The project was initiated by Ndhlovu , a man who also came from humble beginnings and a conflicted upbringing. Now a major business Tycoon in South Africa, Xolane Ndhlovu is the founder and CEO of UMEH Group, a holding company in South Africa affiliated with several prominent firms.

Source Baltimore

More than 50% of South African youth can’t pay tertiary tuition

Statistics South Africa (Stats SA) on Thursday released a thematic report confirming that about 51% of South Africa’s youth between ages 18 – 24 do not have the financial means to pay for their tertiary tuition, SAnews reported.

Furthermore, 18% of those who were not attending educational institutions attributed it to poor academic performance.

Titled – Education Series Volume V Higher Education and Skills in South Africa, the report, which uses data from the General Household Survey (GHS) 2017, indicates that only 33.8% of youth aged 18 – 24 were attending educational institutions.

Among those, 22.2% were attending school while 11.6% were attending post-school educational institutions.

Furthermore, the report shows that the general trend in participation in all institutions of post-school learning was upward, with total enrolment in higher education institutions in 2016 amounted to 49.9% of all enrolments within the sector.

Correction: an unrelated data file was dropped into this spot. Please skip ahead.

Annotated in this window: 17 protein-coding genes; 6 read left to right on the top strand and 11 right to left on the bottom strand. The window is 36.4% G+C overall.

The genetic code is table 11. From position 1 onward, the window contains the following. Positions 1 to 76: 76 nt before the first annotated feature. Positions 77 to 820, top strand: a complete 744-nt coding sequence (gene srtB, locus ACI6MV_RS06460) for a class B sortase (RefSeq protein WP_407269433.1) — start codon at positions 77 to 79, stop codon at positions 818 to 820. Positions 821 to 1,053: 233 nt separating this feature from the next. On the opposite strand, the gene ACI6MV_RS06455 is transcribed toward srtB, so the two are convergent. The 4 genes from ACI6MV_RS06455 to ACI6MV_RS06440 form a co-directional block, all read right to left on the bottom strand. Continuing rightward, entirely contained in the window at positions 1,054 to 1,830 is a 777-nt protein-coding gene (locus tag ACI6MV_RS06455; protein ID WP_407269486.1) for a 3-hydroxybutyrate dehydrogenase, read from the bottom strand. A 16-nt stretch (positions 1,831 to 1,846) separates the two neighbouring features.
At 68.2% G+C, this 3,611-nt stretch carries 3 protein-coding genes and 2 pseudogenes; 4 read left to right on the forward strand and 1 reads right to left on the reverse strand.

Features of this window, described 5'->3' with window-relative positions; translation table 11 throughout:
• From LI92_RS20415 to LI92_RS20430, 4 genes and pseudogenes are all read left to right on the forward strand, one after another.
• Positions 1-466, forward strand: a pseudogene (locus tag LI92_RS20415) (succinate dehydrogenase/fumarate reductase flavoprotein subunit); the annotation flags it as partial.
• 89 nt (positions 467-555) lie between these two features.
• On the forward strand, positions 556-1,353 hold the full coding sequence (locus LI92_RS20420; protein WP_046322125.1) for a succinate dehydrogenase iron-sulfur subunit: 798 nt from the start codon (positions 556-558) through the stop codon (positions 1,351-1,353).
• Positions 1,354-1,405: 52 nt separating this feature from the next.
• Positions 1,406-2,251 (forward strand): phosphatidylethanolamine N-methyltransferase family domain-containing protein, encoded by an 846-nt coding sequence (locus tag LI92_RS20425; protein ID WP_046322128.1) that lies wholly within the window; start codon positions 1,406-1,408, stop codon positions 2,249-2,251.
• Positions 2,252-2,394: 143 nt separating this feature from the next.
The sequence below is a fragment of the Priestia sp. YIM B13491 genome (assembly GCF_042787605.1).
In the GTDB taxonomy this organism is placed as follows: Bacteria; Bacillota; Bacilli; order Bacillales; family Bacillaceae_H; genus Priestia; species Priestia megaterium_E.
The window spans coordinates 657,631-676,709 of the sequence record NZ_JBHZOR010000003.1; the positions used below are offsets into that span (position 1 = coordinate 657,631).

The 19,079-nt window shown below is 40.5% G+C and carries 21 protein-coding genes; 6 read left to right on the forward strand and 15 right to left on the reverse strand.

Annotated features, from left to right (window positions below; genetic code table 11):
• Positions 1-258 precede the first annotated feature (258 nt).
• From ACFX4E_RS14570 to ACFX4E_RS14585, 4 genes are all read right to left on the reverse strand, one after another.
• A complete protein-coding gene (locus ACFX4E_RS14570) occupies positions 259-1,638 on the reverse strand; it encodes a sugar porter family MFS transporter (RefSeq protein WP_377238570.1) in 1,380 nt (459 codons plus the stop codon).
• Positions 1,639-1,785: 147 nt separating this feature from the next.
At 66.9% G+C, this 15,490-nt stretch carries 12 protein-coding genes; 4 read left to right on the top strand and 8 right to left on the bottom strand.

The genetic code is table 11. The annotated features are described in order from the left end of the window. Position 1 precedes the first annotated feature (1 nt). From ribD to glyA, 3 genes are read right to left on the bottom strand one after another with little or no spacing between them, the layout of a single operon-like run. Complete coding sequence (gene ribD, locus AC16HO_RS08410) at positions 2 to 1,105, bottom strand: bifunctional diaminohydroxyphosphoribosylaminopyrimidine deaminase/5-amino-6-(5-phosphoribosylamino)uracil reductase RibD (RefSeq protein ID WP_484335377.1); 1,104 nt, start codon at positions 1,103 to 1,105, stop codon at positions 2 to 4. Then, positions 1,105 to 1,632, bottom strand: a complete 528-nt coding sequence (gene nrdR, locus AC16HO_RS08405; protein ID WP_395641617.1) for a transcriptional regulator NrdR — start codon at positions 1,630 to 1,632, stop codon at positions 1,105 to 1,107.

The TVET colleges amounted to 30.8% of all enrolments; CET colleges 11.9% of all enrolments and private colleges 7.4% of all enrolments within the sector.

Despite gains in higher education participation rates, the report noted that gender disparity was still a challenge, as was participation equity for students from low-income backgrounds.

Female participation in 2016 at public universities was 58%, and 57% at TVET colleges.

Most students were enrolled in undergraduate NQF Level 7 programmes at universities, mostly studying for qualifications in the fields of business, commerce and management sciences, education or engineering.

Most students enrolled at TVET colleges in 2016 were studying for Report 191 qualifications.

Report 191 programmes also known as NATED are delivered under the auspices of the Department of Higher Education and Training and quality assured by Umalusi.

The programmes consist of 18 months of theoretical studies at colleges and 18 months of relevant practical application in workplaces.

Engineering studies range from N1 – N6 while Business and Utility Studies range from N4 – N6.

According to the report, the number of graduates from public higher universities more than doubled from 92 874 in 2000 to 203 076 in 2016.

In 2016, the number of graduates from TVET and private colleges stood at 135 492.

The time taken by students to complete their undergraduate qualifications has also improved over time.

However, the higher education system still has challenges in terms of their success rates and poor completion rates.

Many students drop out without completing a qualification, or they take up to six years to complete a three-year qualification.

Very few students progress to advanced NQF levels of study (NQF levels 8–10).

Honours students stood at 19.8%, masters 6.3% and doctoral studies 1.4% of the overall tertiary qualifications awarded in 2016.

According to the report, close to 47% of youth aged 20–24 years who held bachelor degrees or qualifications equivalent to NQF Level 7 came from the highest household income quintile.

In comparison, only 7.4% of youth who held qualifications equivalent to NQF Level 7 came from the lowest household income quintile.

Furthermore, close to 36% of youth holding postgraduate degrees or qualifications equivalent to NQF Levels 8–10 came from the highest household income quintile.

Source African Daily Voice